Idea behind named pipe was that there is no need to create new process every time mode changes. Readline just writes new mode name to named pipe. Then some extra process (shell script for example) can read the named pipe and perform logic on each new line.

~/.inputrc_vi_mode_changed
#!/bin/bash

# $ man console_codes
# http://en.wikipedia.org/wiki/ANSI_escape_code
# http://rtfm.etla.org/xterm/ctlseq.html
# http://linuxgazette.net/137/anonymous.html
# http://wiki.archlinux.org/index.php/Color_Bash_Prompt
# http://www.comptechdoc.org/os/linux/howlinuxworks/linux_hlvt100.html

MODE="$1"
#MODE=`cat $_READLINE_VI_MODE_CHANGED_PIPE`
CURSOR_COLOR='\e]12;%s'
HSTATUS="$USER@${HOSTNAME%%.*}:${PWD/$HOME/~}"

cursor_color() {
    printf "$CURSOR_COLOR\e\\" "$@"
}

cursor_color_screen() {
    printf "\eP$CURSOR_COLOR\a\e\\" "$@"
}

cursor_color_linux() {
    printf '\e[?16;0;%sc' "$@"
}

prompt() {
    printf '\e[s\e[G%s\e[u\e\\' "$@"
}

hstatus() {
    printf '\e]0;%s\e\\' "$@"
}

case "$MODE" in
    'insert')
        if [[ "$TERM" =~ ^(xterm|rxvt) ]]; then
            cursor_color '#C0C0C0'
            hstatus "[INS] $HSTATUS"

        elif [[ "$TERM" =~ ^screen ]]; then
            cursor_color_screen '#C0C0C0'
            hstatus "[INS] $HSTATUS"

        elif [[ "${TERM}" =~ ^linux ]]; then
            cursor_color_linux 112

        fi
        ;;
    'command')
        if [[ "$TERM" =~ ^(xterm|rxvt) ]]; then
            cursor_color 'sienna2'
            hstatus "[CMD] $HSTATUS"

        elif [[ "$TERM" =~ ^screen ]]; then
            cursor_color_screen 'sienna2'
            hstatus "[CMD] $HSTATUS"

        elif [[ "$TERM" =~ ^linux ]]; then
            cursor_color_linux 64

        fi
        ;;
esac

Indicator which I like the most is cursor color change. However there are some problems:

  • reseting of cursor color

    Imagine that you switch to command mode which triggers cursor color to red, after that you press CR / LF which triggers 'accept-line' (in bash it runs command in buffer) the cursor color remains set in the running application which is awkward. I've solved this the way that insert mode cursor color is the default one, once I switch to command mode cursor color changes to some other color. I've setup the readline the way that before 'accept-line' is called from command mode I will switch to insert mode which in turns brings my cursor back to default.

  • cursor color in screen

    I've managed to find out escape sequence to change cursor color in screen. However, there is problem with screen and cursor color. The problem is that while switching screen windows the cursor color is not reset to reflect color last set in target window. This may be expected since there in no such terminal capability for setting cursor color.

  • cursor color in tmux

    I was not able to find escape sequence which would work in tmux.

At last, below is the mentioned readline patch in form of unified diff. To make installation easier I've created an Arch Linux PKGBUILD which you can find over here.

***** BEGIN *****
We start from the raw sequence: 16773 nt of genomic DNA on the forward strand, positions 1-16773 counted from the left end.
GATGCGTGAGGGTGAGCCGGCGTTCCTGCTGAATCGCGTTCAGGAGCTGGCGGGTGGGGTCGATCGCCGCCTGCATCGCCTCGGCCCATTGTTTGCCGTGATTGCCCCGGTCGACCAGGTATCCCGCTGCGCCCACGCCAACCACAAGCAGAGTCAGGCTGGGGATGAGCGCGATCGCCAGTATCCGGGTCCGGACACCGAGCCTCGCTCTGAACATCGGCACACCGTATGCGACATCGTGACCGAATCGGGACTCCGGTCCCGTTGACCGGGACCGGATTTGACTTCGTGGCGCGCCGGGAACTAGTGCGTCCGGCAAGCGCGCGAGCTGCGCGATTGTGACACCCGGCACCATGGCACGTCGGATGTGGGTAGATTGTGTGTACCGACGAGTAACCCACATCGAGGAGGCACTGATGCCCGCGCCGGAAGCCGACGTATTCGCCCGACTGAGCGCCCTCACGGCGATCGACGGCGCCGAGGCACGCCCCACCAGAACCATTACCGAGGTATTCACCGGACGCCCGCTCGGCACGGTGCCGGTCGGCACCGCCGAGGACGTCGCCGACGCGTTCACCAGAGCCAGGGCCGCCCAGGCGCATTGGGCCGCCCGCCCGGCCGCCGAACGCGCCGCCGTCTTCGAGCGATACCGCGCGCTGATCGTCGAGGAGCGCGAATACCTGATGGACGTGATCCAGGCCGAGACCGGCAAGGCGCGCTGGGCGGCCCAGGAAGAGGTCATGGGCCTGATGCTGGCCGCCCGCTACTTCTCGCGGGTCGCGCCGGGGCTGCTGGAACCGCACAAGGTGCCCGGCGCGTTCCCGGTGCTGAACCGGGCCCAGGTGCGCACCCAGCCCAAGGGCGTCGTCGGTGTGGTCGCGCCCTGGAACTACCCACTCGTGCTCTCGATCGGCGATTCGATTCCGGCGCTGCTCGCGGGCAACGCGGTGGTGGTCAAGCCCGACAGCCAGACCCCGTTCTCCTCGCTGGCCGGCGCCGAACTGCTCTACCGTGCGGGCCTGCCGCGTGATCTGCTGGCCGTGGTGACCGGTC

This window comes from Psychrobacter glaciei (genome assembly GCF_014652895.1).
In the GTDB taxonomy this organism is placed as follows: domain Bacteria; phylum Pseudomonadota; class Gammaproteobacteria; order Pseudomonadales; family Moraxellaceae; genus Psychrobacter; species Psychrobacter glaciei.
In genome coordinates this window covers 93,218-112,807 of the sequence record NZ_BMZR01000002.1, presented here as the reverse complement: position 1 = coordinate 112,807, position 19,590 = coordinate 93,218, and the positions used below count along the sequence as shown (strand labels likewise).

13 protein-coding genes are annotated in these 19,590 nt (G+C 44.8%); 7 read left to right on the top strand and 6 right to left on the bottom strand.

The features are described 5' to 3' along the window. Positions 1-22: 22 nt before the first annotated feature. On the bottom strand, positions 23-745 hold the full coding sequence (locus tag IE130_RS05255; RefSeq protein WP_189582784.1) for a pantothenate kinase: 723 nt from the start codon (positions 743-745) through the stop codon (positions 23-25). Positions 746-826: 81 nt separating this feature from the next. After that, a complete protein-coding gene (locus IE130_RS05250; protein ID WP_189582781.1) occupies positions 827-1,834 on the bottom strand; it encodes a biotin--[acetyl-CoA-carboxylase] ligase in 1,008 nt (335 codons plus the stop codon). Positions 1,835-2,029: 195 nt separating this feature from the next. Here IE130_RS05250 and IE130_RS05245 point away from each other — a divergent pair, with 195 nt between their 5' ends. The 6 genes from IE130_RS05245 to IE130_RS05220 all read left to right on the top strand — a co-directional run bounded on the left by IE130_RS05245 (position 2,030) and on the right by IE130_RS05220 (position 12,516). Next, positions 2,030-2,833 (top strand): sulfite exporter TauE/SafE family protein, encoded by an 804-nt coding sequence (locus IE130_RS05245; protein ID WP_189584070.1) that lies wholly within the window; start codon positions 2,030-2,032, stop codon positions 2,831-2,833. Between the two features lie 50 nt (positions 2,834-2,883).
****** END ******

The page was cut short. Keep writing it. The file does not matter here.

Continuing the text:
vimode-changed-hook.patch
+++ vi_mode.c 2010-10-17 21:35:05.502262516 +0200
@@ -49,6 +49,13 @@
 
 #include <stdio.h>
 
+#if defined (HAVE_FCNTL_H)
+#   include <fcntl.h>
+#endif
+
+#include <sys/stat.h>
+#include <errno.h>
+
 /* Some standard library routines. */
 #include "rldefs.h"
 #include "rlmbutil.h"
@@ -655,6 +662,79 @@
 
 /* Insertion mode stuff. */
 
+/* This is meant to be called after mode changes
+   to $mode_name (e.g. 'insert' or 'command'). */
+static void
+_vi_mode_changed_pipe (mode_name)
+    const char *mode_name;
+{
+    char *env_pipe;
+    int fd_pipe;
+    FILE *pipe;
+
+    env_pipe = getenv ("_READLINE_VI_MODE_CHANGED_PIPE");
+    if (env_pipe == NULL) {
+        return;
+    }
+    if (mknod (env_pipe, S_IRUSR | S_IWUSR | S_IFIFO, 0) < 0 && errno != EEXIST) {
+        return;
+    }
+    fd_pipe = open (env_pipe, O_WRONLY | O_NONBLOCK);
+    if (fd_pipe < 0) {
+        return;
+    }
+    pipe = fdopen (fd_pipe, "w");
+    if (pipe == NULL) {
+        close (fd_pipe);
+        return;
+    }
+    fprintf (pipe, "%s\n", mode_name);
+    fflush (pipe);
+    fclose (pipe);
+}
+
+static void
+_vi_mode_changed_bin (mode_name)
+    const char *mode_name;
+{
+    char *env_bin, *env_bin_sync;
+    pid_t pid;
+    int status, fd_devnull;
+
+    env_bin = getenv ("_READLINE_VI_MODE_CHANGED_BIN");
+    if (env_bin == NULL) {
+        return;
+    }
+    pid = fork ();
+    if (pid < 0) {
+        perror ("_vi_mode_changed_bin: fork failed");
+        return;
+    }
+    else if (pid == 0) {
+        close (STDIN_FILENO);
+        fd_devnull = open ("/dev/null", O_RDONLY);
+        dup2 (fd_devnull, STDIN_FILENO);
+        execl (env_bin, env_bin, mode_name, NULL);
+        perror ("_vi_mode_changed_bin: execv failed");
+        exit (1);
+    }
+    env_bin_sync = getenv ("_READLINE_VI_MODE_CHANGED_BIN_SYNC");
+    if (env_bin_sync != NULL) {
+        waitpid (pid, &status, 0);
+    }
+}
+
+static void
+_vi_mode_changed (mode_name)
+    const char *mode_name;
+{
+    if (!isatty (STDIN_FILENO) || !isatty (STDOUT_FILENO)) {
+        return;
+    }
+    _vi_mode_changed_pipe (mode_name);
+    _vi_mode_changed_bin (mode_name);
+}
+
 /* Switching from one mode to the other really just involves
    switching keymaps. */
 int
@@ -663,6 +743,9 @@
 {
   _rl_keymap = vi_insertion_keymap;
   _rl_vi_last_key_before_insert = key;
+
+  _vi_mode_changed ("insert");
+
   return (0);
 }
 
@@ -747,6 +830,9 @@
     rl_free_undo_list ();
 
   RL_SETSTATE (RL_STATE_VICMDONCE);
+
+  _vi_mode_changed ("command");
+
   return (0);
 }